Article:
The AARS is referred to the increased rotational instability of the C1-C2 joint due to traumatic injury or, less common, ligamentous laxity. Ligamentous laxity can occur with many pathological conditions, such as congenital causes or acquired inflammatory involvement of the transverse ligament. This condition is more prevalent in children, but its overall incidence is very low [23]. A mean force of 84 kg is required to rupture the transverse ligament and, at least, 3-5 mm of anterior dislocation of C1 on C2 [24]. Thus, a serious, traumatic injury or transverse ligament weakness is necessary to produce this abnormal condition. Patients with AARS have painful cervical motions and torticollis [13, 25]. The prevalence of AARS in association with RS is rare, and this event is more unusual than it is with other SSAs [12]. It is clear that this condition is dangerous due to its potential subsequent consequences, if this condition is overlooked, it can result in hazardous events, even sudden death.

In the medical treatment of peripheral arthritis in these patients, disease-modifying, anti-rheumatic drugs (DMARDs), such as methotrexate and anti-TNFs including infliximab, are recommended [26, 27]; however, when there is involvement of the axial spine, anti-TNF therapy has proven to be more effective than the use of DMARDs [28]. The selection of surgical therapy or conservative therapy for RS atlanto-axial involvement depends on the presence of intractable cervical pain, significant dislocation of the atlas on the axis, decreased space around the cord in the cranio-cervical junction, significant instability indicated by dynamic imaging, transverse ligament tearing shown by an MRI, non-reducible dislocation with traction, and neurological deficit in physical examination [13, 25, 29-31]. If the posterior atlanto-dental interval (PADI) is less than 14 mm on the X-ray of the lateral cervical flexion (9 mm in our patient) or the space around the cord is less than 13 mm based on MRI (8 mm in our patient), arthrodesis is recommend even if the patient is asymptomatic (prophylactic surgery) [30]. Our patient did not have transverse ligament tearing or any neurological deficits, and the abnormality was reducible with traction. However, because of its very low PADI and the narrow space around the cord, we decided to repair his C1-C2 complex with posterior instrumentation and fusion.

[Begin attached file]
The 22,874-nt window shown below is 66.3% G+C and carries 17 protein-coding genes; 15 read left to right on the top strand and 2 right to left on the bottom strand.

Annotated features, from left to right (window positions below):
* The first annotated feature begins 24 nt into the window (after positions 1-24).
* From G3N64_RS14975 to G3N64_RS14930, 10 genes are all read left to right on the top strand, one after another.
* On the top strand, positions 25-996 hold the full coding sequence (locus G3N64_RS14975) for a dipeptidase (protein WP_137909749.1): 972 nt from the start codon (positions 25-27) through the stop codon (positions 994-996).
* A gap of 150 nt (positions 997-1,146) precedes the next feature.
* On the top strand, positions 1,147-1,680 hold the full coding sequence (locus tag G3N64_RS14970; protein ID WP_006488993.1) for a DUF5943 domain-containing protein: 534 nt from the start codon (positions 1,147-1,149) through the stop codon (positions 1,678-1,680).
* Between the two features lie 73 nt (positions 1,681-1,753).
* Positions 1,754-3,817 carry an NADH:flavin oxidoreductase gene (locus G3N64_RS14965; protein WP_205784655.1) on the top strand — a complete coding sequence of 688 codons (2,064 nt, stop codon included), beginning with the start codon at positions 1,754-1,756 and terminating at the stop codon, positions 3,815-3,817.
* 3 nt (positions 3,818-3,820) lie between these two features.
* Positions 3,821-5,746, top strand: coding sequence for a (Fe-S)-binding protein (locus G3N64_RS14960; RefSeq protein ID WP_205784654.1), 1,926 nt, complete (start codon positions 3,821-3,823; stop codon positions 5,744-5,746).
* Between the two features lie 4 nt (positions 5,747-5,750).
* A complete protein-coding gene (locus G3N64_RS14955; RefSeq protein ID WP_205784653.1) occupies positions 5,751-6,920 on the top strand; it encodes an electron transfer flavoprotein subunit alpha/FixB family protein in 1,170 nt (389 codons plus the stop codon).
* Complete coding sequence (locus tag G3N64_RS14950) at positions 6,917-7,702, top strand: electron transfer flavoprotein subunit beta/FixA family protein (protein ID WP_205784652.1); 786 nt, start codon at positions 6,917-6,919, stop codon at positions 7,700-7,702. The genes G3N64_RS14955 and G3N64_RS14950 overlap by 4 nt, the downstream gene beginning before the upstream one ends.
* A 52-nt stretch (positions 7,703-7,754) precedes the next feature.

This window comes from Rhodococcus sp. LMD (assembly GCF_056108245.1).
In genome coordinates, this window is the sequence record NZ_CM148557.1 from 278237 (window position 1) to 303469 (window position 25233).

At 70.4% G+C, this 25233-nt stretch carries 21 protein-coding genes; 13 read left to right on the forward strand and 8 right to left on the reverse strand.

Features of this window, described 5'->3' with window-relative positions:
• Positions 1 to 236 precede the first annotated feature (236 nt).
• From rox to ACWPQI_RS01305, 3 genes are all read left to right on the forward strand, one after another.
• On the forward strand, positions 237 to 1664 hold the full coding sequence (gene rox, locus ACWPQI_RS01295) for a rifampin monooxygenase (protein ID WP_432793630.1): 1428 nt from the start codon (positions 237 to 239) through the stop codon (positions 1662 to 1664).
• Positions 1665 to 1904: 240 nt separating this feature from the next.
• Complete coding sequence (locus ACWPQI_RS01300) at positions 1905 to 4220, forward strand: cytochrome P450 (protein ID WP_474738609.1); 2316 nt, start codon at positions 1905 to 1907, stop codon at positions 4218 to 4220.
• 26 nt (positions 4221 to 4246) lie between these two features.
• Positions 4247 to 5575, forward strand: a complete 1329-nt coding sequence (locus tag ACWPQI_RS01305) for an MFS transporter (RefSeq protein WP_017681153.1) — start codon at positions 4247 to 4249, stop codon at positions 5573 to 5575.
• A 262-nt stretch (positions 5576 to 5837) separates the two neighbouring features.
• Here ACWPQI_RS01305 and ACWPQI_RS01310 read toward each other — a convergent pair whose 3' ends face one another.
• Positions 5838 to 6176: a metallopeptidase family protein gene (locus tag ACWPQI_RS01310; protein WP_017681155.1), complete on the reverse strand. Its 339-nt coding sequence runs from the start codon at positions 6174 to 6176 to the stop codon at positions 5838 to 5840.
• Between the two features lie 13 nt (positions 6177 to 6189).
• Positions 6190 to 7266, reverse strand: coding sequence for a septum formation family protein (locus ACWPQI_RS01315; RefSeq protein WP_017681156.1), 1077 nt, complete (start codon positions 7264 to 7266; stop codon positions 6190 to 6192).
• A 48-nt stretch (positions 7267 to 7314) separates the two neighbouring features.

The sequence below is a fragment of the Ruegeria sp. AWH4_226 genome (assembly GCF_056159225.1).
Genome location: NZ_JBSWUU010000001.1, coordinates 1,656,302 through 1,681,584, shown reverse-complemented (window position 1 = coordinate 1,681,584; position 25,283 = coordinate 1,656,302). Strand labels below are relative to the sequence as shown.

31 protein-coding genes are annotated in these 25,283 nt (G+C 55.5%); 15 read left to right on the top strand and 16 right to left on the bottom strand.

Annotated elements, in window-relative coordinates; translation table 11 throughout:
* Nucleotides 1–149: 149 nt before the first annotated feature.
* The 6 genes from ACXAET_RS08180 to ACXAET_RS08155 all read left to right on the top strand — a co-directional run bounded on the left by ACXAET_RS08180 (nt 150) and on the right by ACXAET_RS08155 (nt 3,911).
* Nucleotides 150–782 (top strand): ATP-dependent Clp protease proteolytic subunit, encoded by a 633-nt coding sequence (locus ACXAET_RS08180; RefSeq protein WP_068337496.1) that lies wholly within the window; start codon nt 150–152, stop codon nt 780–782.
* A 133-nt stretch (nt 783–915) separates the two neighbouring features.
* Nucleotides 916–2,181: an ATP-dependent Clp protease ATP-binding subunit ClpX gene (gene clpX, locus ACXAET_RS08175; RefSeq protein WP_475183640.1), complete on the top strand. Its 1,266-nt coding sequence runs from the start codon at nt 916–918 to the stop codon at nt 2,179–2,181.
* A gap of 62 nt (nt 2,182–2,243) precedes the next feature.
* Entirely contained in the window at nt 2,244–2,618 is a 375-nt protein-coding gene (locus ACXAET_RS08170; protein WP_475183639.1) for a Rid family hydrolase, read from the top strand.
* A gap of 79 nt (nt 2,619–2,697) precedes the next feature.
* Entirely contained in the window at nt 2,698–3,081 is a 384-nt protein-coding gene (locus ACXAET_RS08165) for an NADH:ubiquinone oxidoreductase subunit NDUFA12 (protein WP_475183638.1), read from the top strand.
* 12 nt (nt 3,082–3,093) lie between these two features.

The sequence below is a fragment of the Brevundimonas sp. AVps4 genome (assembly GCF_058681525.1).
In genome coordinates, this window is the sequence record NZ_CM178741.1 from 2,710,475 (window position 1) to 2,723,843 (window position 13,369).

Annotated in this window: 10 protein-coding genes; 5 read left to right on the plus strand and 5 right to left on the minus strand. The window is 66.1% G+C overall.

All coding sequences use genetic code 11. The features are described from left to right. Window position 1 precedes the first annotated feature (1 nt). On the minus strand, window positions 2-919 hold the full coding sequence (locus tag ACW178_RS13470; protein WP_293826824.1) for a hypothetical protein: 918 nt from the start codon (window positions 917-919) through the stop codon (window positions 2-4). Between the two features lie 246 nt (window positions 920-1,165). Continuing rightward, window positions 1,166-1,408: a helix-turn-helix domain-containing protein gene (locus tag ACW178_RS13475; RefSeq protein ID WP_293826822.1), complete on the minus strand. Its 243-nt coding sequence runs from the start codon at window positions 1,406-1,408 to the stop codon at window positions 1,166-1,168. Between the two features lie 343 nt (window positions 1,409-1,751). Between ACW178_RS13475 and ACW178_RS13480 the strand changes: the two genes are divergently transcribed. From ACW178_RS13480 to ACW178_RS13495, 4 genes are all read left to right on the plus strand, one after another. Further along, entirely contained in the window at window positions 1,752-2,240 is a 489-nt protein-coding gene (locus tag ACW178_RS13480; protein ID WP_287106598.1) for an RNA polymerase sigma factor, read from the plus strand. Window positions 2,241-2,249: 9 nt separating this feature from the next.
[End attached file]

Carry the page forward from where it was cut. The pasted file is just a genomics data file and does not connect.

Although, RS is an inflammatory disease with rare cervical involvement, such as atlanto-axial subluxation, keep in mind that this association, as one of conditions that can be manifested with cervical pain and, in some cases, with torticoli, can ensure that we do not overlook any such involvement. Thus, lateral radiographs of the cervical spine and dynamic cervical imaging are recommended for all patients with RS who have symptoms associated with the cervical spine [32].


We presented a case of RS accompanied with atlanto-axial rotatory subluxation, which occurs rarely, thus emphasizing the importance of this case. Again, this rare condition can be lethal if it is overlooked and not treated appropriately. This case reminds us to obtain lateral cervical spine radiographs and dynamic cervical X-rays for all patients with RS and symptoms that are associated with the cervical spine.


The authors confirm that this article content has no conflict of interest.


The authors gratefully thank Dr. Maziar Azar (Head of Department of Neurosurgery, Iran University of Medical Science) for his scientific support for this study.